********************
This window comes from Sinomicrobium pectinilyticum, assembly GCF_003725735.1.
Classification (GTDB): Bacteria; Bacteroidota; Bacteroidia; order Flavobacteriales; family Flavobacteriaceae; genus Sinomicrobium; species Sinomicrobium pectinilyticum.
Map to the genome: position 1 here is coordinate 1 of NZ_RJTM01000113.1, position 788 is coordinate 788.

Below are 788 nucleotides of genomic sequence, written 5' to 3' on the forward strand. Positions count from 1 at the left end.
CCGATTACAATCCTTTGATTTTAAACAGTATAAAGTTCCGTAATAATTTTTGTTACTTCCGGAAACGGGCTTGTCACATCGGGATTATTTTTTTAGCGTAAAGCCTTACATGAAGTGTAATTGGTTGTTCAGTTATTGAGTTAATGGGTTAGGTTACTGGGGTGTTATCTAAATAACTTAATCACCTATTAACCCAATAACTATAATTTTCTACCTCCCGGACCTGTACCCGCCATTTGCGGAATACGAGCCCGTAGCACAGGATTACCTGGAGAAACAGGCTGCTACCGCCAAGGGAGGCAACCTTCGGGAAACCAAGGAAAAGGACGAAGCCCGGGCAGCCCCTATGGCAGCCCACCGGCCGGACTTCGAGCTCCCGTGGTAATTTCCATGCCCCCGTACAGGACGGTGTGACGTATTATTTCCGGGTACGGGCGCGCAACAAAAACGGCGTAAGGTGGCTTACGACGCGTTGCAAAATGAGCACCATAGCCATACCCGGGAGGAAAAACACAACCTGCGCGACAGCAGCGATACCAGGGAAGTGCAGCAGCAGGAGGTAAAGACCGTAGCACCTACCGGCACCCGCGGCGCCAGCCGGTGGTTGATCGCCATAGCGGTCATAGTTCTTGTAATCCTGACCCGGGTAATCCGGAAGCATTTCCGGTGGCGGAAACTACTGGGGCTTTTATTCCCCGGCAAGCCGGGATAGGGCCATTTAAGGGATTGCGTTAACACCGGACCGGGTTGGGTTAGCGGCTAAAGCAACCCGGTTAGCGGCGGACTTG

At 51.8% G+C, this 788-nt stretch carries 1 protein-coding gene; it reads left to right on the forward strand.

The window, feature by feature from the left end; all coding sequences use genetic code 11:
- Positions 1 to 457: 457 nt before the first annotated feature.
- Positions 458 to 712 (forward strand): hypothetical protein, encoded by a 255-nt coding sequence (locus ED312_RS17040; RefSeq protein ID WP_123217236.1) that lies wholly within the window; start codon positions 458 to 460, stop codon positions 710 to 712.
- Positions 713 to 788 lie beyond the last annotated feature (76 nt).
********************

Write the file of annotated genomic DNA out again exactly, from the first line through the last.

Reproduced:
This window comes from Sinomicrobium pectinilyticum, assembly GCF_003725735.1.
Classification (GTDB): Bacteria; Bacteroidota; Bacteroidia; order Flavobacteriales; family Flavobacteriaceae; genus Sinomicrobium; species Sinomicrobium pectinilyticum.
Map to the genome: position 1 here is coordinate 1 of NZ_RJTM01000113.1, position 788 is coordinate 788.

Below are 788 nucleotides of genomic sequence, written 5' to 3' on the forward strand. Positions count from 1 at the left end.
CCGATTACAATCCTTTGATTTTAAACAGTATAAAGTTCCGTAATAATTTTTGTTACTTCCGGAAACGGGCTTGTCACATCGGGATTATTTTTTTAGCGTAAAGCCTTACATGAAGTGTAATTGGTTGTTCAGTTATTGAGTTAATGGGTTAGGTTACTGGGGTGTTATCTAAATAACTTAATCACCTATTAACCCAATAACTATAATTTTCTACCTCCCGGACCTGTACCCGCCATTTGCGGAATACGAGCCCGTAGCACAGGATTACCTGGAGAAACAGGCTGCTACCGCCAAGGGAGGCAACCTTCGGGAAACCAAGGAAAAGGACGAAGCCCGGGCAGCCCCTATGGCAGCCCACCGGCCGGACTTCGAGCTCCCGTGGTAATTTCCATGCCCCCGTACAGGACGGTGTGACGTATTATTTCCGGGTACGGGCGCGCAACAAAAACGGCGTAAGGTGGCTTACGACGCGTTGCAAAATGAGCACCATAGCCATACCCGGGAGGAAAAACACAACCTGCGCGACAGCAGCGATACCAGGGAAGTGCAGCAGCAGGAGGTAAAGACCGTAGCACCTACCGGCACCCGCGGCGCCAGCCGGTGGTTGATCGCCATAGCGGTCATAGTTCTTGTAATCCTGACCCGGGTAATCCGGAAGCATTTCCGGTGGCGGAAACTACTGGGGCTTTTATTCCCCGGCAAGCCGGGATAGGGCCATTTAAGGGATTGCGTTAACACCGGACCGGGTTGGGTTAGCGGCTAAAGCAACCCGGTTAGCGGCGGACTTG

At 51.8% G+C, this 788-nt stretch carries 1 protein-coding gene; it reads left to right on the forward strand.

The window, feature by feature from the left end; all coding sequences use genetic code 11:
- Positions 1 to 457: 457 nt before the first annotated feature.
- Positions 458 to 712 (forward strand): hypothetical protein, encoded by a 255-nt coding sequence (locus ED312_RS17040; RefSeq protein ID WP_123217236.1) that lies wholly within the window; start codon positions 458 to 460, stop codon positions 710 to 712.
- Positions 713 to 788 lie beyond the last annotated feature (76 nt).